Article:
The National Frozen Food Association's 16th annual promotion, March Frozen Food Month, kicks off today with high hopes for the biggest year ever.
Last year, March sales of frozen food increased 1.5% compared with March 1997, said Lori Pohlman, vice president of communications and new media for the NFFA, based in Harrisburg, Pa.
"Since the promotion started, sales of frozen food have doubled, and it continues to grow every year," Pohlman told SN. This year, she has noticed many more media inquiries from food writers and others planning to highlight frozen food during this month. It's also been harder to keep point-of-sale materials in stock, she said. More of that material has been sold, to a greater variety of stores this year.
This year's theme is Easy Home Meals With Frozen Food. More local councils are setting up Web sites, getting involved with school and community events and donating to charitable causes. The NFFA has set up a separate Web site for the March promotion, at www.@easyhomemeals.com.
While local frozen-food councils add new elements to the promotion each year, they tend to stick with proven strategies for promoting NFFM.
For example, the Frozen Food Council of North Carolina, Charlotte, mails inserts to targeted groups. This month coupons will be sent to 1.1 million people, 700,000 coming from loyalty-club databases of two major retailers, Harris Teeter, Charlotte, N.C., and Food Lion, Salisbury, N.C. Harris Teeter mails it to its top 150,000 frozen-food customers, and Food Lion does the same, said Peter Fulton, president of the council.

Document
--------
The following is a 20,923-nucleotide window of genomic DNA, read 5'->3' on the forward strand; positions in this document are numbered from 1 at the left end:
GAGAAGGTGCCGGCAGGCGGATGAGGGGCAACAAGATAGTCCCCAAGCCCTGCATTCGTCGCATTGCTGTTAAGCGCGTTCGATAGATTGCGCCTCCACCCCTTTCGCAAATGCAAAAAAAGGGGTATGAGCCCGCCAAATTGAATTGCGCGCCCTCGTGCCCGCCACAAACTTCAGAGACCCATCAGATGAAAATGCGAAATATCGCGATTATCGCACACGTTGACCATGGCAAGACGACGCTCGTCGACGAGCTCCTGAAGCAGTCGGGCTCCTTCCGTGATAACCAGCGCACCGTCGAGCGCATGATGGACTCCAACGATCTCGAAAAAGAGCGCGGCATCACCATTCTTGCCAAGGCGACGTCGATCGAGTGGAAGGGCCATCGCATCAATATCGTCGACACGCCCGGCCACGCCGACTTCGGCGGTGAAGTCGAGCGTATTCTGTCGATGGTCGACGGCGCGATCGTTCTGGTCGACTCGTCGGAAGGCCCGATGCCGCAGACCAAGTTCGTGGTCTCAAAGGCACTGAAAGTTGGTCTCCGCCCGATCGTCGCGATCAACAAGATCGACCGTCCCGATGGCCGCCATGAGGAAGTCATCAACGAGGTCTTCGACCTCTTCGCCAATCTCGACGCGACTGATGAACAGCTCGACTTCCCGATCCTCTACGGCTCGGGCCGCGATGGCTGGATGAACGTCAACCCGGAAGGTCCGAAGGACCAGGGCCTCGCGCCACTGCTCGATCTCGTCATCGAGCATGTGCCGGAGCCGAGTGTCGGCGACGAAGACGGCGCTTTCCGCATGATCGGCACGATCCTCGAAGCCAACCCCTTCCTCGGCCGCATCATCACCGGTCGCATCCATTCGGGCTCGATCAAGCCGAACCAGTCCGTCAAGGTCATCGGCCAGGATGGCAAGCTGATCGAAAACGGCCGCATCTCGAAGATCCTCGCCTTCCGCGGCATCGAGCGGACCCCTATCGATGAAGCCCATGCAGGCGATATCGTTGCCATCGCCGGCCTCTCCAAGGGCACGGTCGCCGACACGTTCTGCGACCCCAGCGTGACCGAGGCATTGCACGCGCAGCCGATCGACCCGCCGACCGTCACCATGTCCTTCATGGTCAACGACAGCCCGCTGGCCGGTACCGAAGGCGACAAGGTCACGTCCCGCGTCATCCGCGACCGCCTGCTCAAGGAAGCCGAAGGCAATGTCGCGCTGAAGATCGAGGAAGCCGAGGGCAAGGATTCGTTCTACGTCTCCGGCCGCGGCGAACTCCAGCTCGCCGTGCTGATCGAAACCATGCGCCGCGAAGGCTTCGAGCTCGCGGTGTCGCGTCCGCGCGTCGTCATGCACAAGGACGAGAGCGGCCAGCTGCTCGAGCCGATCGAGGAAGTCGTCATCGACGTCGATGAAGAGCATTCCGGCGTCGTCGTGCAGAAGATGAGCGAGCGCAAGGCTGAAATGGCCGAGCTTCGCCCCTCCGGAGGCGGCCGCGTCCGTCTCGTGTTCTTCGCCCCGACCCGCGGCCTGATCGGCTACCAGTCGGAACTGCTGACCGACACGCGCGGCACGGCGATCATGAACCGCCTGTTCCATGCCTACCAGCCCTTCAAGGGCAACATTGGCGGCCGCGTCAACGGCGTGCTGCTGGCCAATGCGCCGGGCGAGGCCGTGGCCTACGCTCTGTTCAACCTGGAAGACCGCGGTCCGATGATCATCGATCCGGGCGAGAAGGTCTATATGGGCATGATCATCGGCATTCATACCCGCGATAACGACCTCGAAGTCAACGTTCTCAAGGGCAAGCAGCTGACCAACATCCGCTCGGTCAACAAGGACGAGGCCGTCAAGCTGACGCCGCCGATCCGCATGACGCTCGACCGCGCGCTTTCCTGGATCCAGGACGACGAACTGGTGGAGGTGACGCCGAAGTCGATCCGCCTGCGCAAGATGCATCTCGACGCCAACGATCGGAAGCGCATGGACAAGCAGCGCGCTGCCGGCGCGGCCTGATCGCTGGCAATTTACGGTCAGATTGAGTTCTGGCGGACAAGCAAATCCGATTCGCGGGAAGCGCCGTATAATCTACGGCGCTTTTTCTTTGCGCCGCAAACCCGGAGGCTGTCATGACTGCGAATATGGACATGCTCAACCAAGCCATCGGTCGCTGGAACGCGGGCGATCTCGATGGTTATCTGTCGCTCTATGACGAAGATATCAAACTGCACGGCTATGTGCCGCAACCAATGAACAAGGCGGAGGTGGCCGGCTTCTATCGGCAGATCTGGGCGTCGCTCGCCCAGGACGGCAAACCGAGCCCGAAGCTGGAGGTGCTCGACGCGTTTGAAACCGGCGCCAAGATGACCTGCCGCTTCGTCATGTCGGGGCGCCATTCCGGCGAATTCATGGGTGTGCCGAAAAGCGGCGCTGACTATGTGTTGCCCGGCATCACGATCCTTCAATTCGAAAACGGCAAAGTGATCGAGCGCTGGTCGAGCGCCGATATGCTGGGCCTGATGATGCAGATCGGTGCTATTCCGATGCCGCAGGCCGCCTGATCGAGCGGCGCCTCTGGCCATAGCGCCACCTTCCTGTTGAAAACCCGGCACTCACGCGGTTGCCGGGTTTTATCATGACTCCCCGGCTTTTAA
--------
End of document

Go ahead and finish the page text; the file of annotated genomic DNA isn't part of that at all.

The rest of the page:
"This is the first March we had to turn anyone down; we were sold out," Fulton said. The freestanding insert in which advertising was sold contains about $15 worth of coupons. One new event this year is a Penguin 8K "fun run" and a 1-mile family fun run or walk. When SN spoke with Fulton, he was expecting 600 to 700 participants to attend the event, held Feb. 27. Runners received a packet of coupons for their participation. Money generated by the event will be donated to the Special Olympics, Fulton said.
Some councils have found that competition is the best way to fire up enthusiasm for the NFFM promotion.
The Arizona Frozen Foods Council has put a bounty on Golden and Silver Penguins: the group will give $1,000 to any council member who wins a Penguin, said Jeff Nelson, who was president last year, when Co-Sales personnel won four silver penguins and one gold at the retail level. Last year was the second time the council won the top prize. Scott Cody of Kelley-Clarke, now president of the Arizona group, has the challenge of getting the third. "It's very competitive, inside the building," said Nelson, senior vice president for frozens at Co-Sales Co., a Phoenix-based food broker.
Northern California, also looking to "three-peat" in the Golden Penguin award category, now has two Internet sites and, for the first time this year, is running a promotion on a nonfrozen item, a garlic bread that is paired with a family-sized box of frozen lasagna.